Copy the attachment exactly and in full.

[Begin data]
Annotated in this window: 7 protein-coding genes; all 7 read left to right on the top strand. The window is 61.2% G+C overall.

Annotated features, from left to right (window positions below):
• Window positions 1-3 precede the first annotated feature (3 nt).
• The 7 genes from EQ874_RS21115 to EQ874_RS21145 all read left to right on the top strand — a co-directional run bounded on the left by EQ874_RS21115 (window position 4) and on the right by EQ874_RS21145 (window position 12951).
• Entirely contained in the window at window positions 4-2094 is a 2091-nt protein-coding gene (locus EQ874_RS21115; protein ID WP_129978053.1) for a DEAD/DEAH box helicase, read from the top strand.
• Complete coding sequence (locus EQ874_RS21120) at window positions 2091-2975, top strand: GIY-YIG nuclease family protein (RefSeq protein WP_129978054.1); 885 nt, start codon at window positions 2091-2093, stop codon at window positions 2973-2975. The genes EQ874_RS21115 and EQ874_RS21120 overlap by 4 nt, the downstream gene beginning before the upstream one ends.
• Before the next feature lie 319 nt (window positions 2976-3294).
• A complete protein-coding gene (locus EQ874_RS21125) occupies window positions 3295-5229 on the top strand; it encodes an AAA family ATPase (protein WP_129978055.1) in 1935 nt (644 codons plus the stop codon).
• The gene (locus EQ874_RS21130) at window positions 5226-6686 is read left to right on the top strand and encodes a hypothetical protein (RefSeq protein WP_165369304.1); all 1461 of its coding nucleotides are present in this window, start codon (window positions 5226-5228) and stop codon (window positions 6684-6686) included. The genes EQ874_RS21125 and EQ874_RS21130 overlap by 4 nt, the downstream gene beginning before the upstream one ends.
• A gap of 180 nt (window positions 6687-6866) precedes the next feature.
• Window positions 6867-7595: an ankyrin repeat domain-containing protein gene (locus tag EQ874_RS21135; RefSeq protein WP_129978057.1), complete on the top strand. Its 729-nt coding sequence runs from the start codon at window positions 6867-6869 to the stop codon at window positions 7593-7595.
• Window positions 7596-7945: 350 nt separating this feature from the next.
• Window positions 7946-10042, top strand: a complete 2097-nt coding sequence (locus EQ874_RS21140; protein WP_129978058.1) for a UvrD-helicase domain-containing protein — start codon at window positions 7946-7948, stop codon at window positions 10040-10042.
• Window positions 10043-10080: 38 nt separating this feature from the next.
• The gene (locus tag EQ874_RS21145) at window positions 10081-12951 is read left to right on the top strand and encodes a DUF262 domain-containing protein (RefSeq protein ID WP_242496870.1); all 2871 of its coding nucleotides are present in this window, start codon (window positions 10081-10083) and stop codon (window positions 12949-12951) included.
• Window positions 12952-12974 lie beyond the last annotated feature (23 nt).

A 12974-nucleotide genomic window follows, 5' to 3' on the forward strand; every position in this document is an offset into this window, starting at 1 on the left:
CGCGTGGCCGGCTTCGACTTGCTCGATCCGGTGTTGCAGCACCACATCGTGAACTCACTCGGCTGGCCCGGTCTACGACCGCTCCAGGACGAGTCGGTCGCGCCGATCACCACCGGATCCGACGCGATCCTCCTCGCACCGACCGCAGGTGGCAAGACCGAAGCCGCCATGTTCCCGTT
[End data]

Annotated in this window: 7 protein-coding genes; all 7 read left to right on the top strand. The window is 61.2% G+C overall.

Annotated features, from left to right (window positions below):
• Window positions 1-3 precede the first annotated feature (3 nt).
• The 7 genes from EQ874_RS21115 to EQ874_RS21145 all read left to right on the top strand — a co-directional run bounded on the left by EQ874_RS21115 (window position 4) and on the right by EQ874_RS21145 (window position 12951).
• Entirely contained in the window at window positions 4-2094 is a 2091-nt protein-coding gene (locus EQ874_RS21115; protein ID WP_129978053.1) for a DEAD/DEAH box helicase, read from the top strand.
• Complete coding sequence (locus EQ874_RS21120) at window positions 2091-2975, top strand: GIY-YIG nuclease family protein (RefSeq protein WP_129978054.1); 885 nt, start codon at window positions 2091-2093, stop codon at window positions 2973-2975. The genes EQ874_RS21115 and EQ874_RS21120 overlap by 4 nt, the downstream gene beginning before the upstream one ends.
• Before the next feature lie 319 nt (window positions 2976-3294).
• A complete protein-coding gene (locus EQ874_RS21125) occupies window positions 3295-5229 on the top strand; it encodes an AAA family ATPase (protein WP_129978055.1) in 1935 nt (644 codons plus the stop codon).
• The gene (locus EQ874_RS21130) at window positions 5226-6686 is read left to right on the top strand and encodes a hypothetical protein (RefSeq protein WP_165369304.1); all 1461 of its coding nucleotides are present in this window, start codon (window positions 5226-5228) and stop codon (window positions 6684-6686) included. The genes EQ874_RS21125 and EQ874_RS21130 overlap by 4 nt, the downstream gene beginning before the upstream one ends.
• A gap of 180 nt (window positions 6687-6866) precedes the next feature.
• Window positions 6867-7595: an ankyrin repeat domain-containing protein gene (locus tag EQ874_RS21135; RefSeq protein WP_129978057.1), complete on the top strand. Its 729-nt coding sequence runs from the start codon at window positions 6867-6869 to the stop codon at window positions 7593-7595.
• Window positions 7596-7945: 350 nt separating this feature from the next.
• Window positions 7946-10042, top strand: a complete 2097-nt coding sequence (locus EQ874_RS21140; protein WP_129978058.1) for a UvrD-helicase domain-containing protein — start codon at window positions 7946-7948, stop codon at window positions 10040-10042.
• Window positions 10043-10080: 38 nt separating this feature from the next.
• The gene (locus tag EQ874_RS21145) at window positions 10081-12951 is read left to right on the top strand and encodes a DUF262 domain-containing protein (RefSeq protein ID WP_242496870.1); all 2871 of its coding nucleotides are present in this window, start codon (window positions 10081-10083) and stop codon (window positions 12949-12951) included.
• Window positions 12952-12974 lie beyond the last annotated feature (23 nt).

A 12974-nucleotide genomic window follows, 5' to 3' on the forward strand; every position in this document is an offset into this window, starting at 1 on the left:
CGCGTGGCCGGCTTCGACTTGCTCGATCCGGTGTTGCAGCACCACATCGTGAACTCACTCGGCTGGCCCGGTCTACGACCGCTCCAGGACGAGTCGGTCGCGCCGATCACCACCGGATCCGACGCGATCCTCCTCGCACCGACCGCAGGTGGCAAGACCGAAGCCGCCATGTTCCCGTT